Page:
Will shareholders win RBS battle?

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Royal Bank of Scotland (RBS) is facing more judicial trouble after a group of shareholders launched yet another multi-million pound lawsuit against the state-owned bank for "misleading investors" into believing it was in good financial health just before it collapsed in 2008.

In April 2008, the bank issued a prospectus asking shareholders to subscribe to shares at 200p to strengthen its situation. RBS raised £12 million when investors flocked in believing the lender was strengthening, but by January 2009 the share price was about 11p.

Where does the law stand?

According to Jonathan Cary and Jo Rickard, litigation associates at law firm Shearman & Sterling, under the Financial Services and Markets Act 2000 (FSMA), a company is required to publish a prospectus when making a rights issue.

This prospectus must contain "all information that investors and their advisers reasonably require and would reasonably expect," for the purposes of making an informed assessment of:

  • The assets and liabilities.
  • The financial position.
  • Profits and losses.
  • Prospects of the issuer of the securities.

What is a basis for liability?

Cary and Rickard explain that any person who has acquired securities and suffered a loss as a result of any untrue or misleading statement in the prospectus, or the omission from the listing of any matters required, can make a claim against those responsible for the prospectus.

Backing Royal Bank of Scotland Shareholder Action Group's claim, Cary and Rickart explain a claimant "only needs to demonstrate that he has suffered loss as a result of the misstatement or omission".

In other words, it would be sufficient for the action groups to prove the market price was affected, which would have led shareholders to suffer losses.

Compensation

The shareholder action groups are seeking to recover the difference between the price paid for RBS shares in April 2008 and what a court deems to have been their actual price at the time of the rights issue.

According to sources close to the matter, the action groups claim they could recover "hundred of millions" if successful.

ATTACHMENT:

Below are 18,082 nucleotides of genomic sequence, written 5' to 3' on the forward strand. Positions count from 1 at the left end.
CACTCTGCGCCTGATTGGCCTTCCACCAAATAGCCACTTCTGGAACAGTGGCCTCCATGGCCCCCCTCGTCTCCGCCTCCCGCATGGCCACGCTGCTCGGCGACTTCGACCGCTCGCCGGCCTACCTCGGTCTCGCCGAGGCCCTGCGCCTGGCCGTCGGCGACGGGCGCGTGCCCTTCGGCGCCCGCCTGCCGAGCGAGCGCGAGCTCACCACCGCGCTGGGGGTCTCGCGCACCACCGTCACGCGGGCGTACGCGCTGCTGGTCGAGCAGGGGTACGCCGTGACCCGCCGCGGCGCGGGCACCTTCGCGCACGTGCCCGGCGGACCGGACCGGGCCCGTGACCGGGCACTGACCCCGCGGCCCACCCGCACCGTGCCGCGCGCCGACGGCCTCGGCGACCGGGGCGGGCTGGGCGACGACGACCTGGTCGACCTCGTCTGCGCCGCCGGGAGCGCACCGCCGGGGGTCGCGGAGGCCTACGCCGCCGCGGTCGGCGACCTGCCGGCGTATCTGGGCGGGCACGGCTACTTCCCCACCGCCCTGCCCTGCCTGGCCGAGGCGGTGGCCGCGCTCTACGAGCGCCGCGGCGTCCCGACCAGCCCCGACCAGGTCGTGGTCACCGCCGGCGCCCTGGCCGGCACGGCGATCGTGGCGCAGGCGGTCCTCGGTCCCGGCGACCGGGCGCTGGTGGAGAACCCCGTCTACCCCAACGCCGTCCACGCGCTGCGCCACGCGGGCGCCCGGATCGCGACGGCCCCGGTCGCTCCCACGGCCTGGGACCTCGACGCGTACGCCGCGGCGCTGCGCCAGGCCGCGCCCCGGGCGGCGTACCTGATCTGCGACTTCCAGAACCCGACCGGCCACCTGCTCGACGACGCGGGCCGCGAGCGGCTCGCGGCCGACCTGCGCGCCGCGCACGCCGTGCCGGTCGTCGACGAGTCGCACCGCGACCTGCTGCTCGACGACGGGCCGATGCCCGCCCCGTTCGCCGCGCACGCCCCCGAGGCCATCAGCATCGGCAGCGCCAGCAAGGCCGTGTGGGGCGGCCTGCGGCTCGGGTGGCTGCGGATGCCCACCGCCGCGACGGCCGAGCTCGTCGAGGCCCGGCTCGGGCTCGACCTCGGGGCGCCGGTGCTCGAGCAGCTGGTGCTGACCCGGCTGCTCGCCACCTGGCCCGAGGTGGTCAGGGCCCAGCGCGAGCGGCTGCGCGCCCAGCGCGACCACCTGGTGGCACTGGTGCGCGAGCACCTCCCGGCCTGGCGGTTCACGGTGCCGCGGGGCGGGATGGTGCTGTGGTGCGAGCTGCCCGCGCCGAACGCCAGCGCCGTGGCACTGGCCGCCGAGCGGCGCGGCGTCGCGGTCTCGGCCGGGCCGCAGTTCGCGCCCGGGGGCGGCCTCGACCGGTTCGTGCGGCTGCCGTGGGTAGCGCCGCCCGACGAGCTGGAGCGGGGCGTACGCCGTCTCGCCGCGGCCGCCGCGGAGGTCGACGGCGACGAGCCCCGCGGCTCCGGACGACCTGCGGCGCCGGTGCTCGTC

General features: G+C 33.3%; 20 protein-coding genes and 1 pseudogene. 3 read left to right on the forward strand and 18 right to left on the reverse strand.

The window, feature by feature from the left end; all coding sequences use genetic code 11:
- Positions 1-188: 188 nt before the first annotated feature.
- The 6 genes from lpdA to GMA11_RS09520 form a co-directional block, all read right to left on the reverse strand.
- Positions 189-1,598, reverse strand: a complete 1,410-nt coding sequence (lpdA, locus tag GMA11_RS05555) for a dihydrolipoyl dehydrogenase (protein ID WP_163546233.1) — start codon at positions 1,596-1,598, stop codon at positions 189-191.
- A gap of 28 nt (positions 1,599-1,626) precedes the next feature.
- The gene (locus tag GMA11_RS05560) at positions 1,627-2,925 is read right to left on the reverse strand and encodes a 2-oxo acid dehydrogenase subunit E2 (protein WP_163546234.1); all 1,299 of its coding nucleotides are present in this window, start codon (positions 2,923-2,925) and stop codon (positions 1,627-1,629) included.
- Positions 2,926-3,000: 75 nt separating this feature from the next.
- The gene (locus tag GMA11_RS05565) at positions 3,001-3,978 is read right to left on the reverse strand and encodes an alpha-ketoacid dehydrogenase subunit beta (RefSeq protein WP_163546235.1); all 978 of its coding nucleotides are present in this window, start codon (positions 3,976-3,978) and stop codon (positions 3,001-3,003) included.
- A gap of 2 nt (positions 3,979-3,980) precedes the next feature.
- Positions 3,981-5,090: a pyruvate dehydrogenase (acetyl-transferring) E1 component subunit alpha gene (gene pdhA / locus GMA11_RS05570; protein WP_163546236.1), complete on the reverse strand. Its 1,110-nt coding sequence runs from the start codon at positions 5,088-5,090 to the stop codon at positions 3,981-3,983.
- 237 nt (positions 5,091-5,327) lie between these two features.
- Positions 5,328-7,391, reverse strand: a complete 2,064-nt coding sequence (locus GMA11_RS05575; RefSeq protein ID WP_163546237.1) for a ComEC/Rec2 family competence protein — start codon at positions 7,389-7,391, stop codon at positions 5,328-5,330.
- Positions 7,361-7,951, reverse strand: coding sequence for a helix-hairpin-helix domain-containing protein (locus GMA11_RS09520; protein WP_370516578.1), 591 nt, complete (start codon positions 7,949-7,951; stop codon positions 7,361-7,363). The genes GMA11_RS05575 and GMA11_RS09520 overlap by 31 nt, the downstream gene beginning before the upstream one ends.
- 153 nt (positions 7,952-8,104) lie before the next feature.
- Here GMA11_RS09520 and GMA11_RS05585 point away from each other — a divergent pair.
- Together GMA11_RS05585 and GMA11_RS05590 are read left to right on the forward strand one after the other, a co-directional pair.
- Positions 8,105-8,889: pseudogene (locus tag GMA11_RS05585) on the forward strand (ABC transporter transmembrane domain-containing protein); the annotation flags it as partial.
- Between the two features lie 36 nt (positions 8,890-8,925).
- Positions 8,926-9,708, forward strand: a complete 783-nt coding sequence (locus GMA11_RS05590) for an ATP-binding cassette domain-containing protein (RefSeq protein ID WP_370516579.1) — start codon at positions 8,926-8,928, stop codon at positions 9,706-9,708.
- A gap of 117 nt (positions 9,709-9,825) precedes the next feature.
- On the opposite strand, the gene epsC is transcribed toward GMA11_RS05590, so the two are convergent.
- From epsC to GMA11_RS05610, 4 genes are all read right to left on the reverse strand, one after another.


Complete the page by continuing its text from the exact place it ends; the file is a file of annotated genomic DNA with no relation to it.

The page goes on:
What does the law say?

While the FSMA states the defendant is liable to compensate the claimant for loss they suffered in respect of the securities as a result of the "misstatement" or "omission" of information, it does not outline the measure of damages, or the extent of compensation.

Cary and Rickart explain there could be two results to a successful claim:

  • A judicial measure would enable shareholders the recovery of all losses which have flowed naturally from acquiring the securities; or,
  • The measure could confine damages to the consequences of the statement being false or misleading.

"It is inevitable that this will be a key battleground between claimants and defendants in early claims as the difference in damages is potentially huge," they added.

Other collective actions against banks

Adding to the number of shareholder action groups filing lawsuits against British banks, Lloyds Action Now also intends to sue Lloyds Banking Group (LLOY), claiming Lloyds shareholders suffered losses after they were asked to vote for the "disastrous" merger of Lloyds TSB Bank with bankrupt Halifax Bank of Scotland (HBOS) in 2009.

They also claim the prospectus published by Lloyds in November 2008 "deliberately withheld" from shareholders any information relating to Lloyds TSB's £10 billion loan to HBOS, to keep it afloat, before they were asked to vote for the merger.

The group also claims the prospectus did not disclose that HBOS had received emergency funding from a variety of sources.

Lloyds Action Now indicated it was seeking to obtain third-party funding and after the event (ATE) insurance before commencing proceedings.

Precedents

According to data provided by Paul Davies QC, professor of corporate law, the table (Source: Davies Review of Issuer Liability, Paul Davies QC (March 2007); click to expand) shows legal cases where the Financial Services Authority (FSA) made use of its penalty and censure powers under Section 90 of the FSMA.

Davies explains: "The focus of the FSA has been on delayed announcements," pointing to a "relatively modest level of public enforcement activity.

"That the FSA should have made little use of its criminal enforcement powers is not surprising, given the difficulty of proving the elements of intention or recklessness to the required criminal standard of proof," he adds.

"Even so, eight sets of penalties or censures imposed over a period of four years might not seem a high level of enforcement, even though the penalty imposed in the case of Royal Dutch Shell (RDSB) was very large in absolute terms though perhaps less so in comparison with the turnover of that issuer."